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    ENEMIES AT THE GATE – TAKE HEED OF SUMMER’S OUTDOOR PREDATORS

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ENEMIES AT THE GATE – TAKE HEED OF SUMMER’S OUTDOOR PREDATORS

As summer begins to fade into the sunset, many of us want to take advantage of these last days of warm weather and enjoy outdoor activities with our pets.  However, in the height of this season’s heat and humidity (or dog days…pardon the expression), there are dangers lurking – literally in your yard – which can cause injury to your beloved pet.

An example of this is the foxtail.  This grass may appear as a harmless weed, but for dogs, they can be deadly.  They easily embed themselves in the paws, ears, eyes, nose, mouth, and underbelly of dogs.  It is essential to examine your dog for foxtails after outdoor activities and to remove them at once.  Your vet will need to remove them as you cannot do it yourself.  This pesky grass gets dangerous when it buries itself under the skin and can even work their way into the brain of your dog, causing death. If you live in an area where foxtails are prevalent, be diligent about an in-depth examination of your pet.

When out-of-doors, we may be aware of bugs buzzing around us, but forget they can be found in grassy areas as well.  When your pet is outside, be mindful of stinging insects such as hornets, bees, and wasps in the area.  If you believe your dog has been stung by a bee, it is crucial to locate a remove the stinger quickly, then apply a cold compress to the area. It may also be helpful to consult your vet as your dog may need an antihistamine. Dogs can go into anaphylactic shock from a sting.  If not long after the sting your dog is vomiting, experiences excessive salivating or wheezing, becomes distressed or hostile, these are signs of a severe reaction.  You need to seek veterinary attention immediately.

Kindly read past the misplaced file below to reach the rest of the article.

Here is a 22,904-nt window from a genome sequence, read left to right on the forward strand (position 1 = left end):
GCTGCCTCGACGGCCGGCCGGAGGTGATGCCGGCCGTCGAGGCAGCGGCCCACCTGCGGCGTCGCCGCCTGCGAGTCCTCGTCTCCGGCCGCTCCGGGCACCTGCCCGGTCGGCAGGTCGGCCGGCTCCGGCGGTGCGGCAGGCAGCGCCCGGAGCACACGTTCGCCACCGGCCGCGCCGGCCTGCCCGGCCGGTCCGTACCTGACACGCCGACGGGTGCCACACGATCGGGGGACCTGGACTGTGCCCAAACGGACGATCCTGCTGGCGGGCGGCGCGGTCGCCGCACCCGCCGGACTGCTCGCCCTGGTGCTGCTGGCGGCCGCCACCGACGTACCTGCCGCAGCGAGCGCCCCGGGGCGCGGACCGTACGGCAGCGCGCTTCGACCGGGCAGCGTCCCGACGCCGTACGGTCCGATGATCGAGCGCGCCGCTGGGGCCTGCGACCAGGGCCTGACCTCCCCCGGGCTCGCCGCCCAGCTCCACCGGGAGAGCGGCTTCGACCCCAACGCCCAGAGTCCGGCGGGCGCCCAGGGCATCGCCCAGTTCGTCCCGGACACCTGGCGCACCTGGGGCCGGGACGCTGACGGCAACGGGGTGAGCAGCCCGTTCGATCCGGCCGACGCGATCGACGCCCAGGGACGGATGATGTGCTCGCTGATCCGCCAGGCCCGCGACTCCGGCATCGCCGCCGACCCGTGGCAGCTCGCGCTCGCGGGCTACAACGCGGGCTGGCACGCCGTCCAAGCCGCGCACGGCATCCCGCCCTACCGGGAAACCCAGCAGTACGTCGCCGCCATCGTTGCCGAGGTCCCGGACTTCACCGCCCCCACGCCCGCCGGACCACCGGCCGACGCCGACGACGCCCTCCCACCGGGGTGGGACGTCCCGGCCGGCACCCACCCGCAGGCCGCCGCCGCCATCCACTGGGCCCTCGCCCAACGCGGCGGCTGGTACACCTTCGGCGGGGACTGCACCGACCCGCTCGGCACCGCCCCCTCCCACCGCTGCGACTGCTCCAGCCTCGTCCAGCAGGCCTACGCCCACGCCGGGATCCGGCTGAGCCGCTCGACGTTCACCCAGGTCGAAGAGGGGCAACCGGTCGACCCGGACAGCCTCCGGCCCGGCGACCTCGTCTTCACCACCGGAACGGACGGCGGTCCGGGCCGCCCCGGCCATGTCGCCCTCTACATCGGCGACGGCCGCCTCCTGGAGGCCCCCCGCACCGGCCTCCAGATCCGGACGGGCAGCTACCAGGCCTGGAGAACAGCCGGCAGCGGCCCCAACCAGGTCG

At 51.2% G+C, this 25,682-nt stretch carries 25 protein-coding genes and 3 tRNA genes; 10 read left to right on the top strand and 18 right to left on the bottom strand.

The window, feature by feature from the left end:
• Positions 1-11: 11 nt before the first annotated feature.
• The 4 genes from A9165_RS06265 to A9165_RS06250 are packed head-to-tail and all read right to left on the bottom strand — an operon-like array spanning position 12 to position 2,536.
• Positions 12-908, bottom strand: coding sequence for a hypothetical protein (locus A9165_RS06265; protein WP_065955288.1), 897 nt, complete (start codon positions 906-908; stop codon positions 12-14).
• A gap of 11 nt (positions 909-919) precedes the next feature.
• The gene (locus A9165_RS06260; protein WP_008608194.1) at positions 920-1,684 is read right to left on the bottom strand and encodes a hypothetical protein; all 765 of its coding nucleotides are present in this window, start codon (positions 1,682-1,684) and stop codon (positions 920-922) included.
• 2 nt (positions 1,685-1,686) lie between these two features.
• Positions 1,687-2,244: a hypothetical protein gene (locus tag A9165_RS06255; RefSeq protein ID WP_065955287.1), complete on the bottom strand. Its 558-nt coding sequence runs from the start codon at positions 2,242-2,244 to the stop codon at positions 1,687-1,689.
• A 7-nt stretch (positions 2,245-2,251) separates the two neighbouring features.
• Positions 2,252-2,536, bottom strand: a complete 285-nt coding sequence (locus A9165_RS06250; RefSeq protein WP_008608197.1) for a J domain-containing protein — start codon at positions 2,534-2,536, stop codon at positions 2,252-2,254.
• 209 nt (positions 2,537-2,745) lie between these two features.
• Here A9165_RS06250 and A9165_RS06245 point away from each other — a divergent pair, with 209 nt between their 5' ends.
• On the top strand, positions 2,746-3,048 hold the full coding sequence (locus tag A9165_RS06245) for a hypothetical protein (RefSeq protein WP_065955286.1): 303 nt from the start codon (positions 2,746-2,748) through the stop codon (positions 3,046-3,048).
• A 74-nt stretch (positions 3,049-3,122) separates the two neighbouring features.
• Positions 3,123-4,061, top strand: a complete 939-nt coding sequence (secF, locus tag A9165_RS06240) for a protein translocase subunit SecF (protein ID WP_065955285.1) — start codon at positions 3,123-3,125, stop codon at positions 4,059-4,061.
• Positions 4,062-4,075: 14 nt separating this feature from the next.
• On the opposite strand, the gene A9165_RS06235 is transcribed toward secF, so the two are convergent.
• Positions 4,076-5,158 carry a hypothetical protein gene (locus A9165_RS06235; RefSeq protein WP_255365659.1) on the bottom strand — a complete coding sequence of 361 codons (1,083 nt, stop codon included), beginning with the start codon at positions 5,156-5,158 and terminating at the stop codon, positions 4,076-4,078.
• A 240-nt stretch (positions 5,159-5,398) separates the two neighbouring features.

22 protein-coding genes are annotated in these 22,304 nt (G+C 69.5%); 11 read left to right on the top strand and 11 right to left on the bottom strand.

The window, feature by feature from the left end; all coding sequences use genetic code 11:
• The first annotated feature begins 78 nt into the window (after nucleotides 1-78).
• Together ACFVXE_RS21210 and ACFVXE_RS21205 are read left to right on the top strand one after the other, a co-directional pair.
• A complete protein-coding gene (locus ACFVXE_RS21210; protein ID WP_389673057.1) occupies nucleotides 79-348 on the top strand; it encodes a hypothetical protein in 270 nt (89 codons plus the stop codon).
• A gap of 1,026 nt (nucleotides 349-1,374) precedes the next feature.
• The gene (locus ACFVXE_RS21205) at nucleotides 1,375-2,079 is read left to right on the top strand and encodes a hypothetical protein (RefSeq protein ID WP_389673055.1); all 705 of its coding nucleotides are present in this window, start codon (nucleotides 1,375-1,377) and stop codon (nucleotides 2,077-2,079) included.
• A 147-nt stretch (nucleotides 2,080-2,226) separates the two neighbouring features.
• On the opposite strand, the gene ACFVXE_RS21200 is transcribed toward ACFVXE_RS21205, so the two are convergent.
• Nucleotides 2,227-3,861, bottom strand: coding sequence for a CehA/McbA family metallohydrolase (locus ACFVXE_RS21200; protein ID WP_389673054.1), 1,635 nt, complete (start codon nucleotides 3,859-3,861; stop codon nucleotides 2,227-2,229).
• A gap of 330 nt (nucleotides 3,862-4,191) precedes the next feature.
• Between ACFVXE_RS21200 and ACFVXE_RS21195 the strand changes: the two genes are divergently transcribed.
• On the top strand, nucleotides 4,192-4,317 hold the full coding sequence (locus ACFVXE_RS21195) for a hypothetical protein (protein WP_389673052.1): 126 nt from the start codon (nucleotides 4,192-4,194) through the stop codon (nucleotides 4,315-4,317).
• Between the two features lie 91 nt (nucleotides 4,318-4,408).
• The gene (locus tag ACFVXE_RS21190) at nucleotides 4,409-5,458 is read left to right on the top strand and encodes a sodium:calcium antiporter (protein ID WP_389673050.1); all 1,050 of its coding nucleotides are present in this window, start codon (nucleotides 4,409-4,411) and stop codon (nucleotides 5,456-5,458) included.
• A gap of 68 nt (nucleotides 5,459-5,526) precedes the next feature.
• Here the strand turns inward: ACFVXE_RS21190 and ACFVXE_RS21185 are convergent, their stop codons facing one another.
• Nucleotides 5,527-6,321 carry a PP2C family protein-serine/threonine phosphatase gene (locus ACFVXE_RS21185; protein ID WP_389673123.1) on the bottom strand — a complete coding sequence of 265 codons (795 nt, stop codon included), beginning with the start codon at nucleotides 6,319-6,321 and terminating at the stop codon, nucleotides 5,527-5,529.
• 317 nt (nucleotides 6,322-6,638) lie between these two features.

Another outdoor predator (common in most states) are snakes, and unfortunately many an inquisitive puppy has been bitten. Now granted, not all snakes are venomous, but that does not mean we should not take precautions.  Whether snakes are prevalent in your area or you are traveling to where they are, you may want to invest in Snake Avoidance Training courses for your dog. A great place to start is to ask your vet or trainer for a program recommendation.  If your four-legged is bit by a snake, make every effort to identify the type of snake and then take your pet to an emergency clinic immediately. The identity of the snake can be of vital help to the doctor in providing your pet with the proper course of treatment.

Forewarned is forearmed. With these few precautionary tips and regularly inspecting your dog for any signs of discomfort, you and your four-legged best buddy can enjoy these last few weeks of summer with peace of mind.

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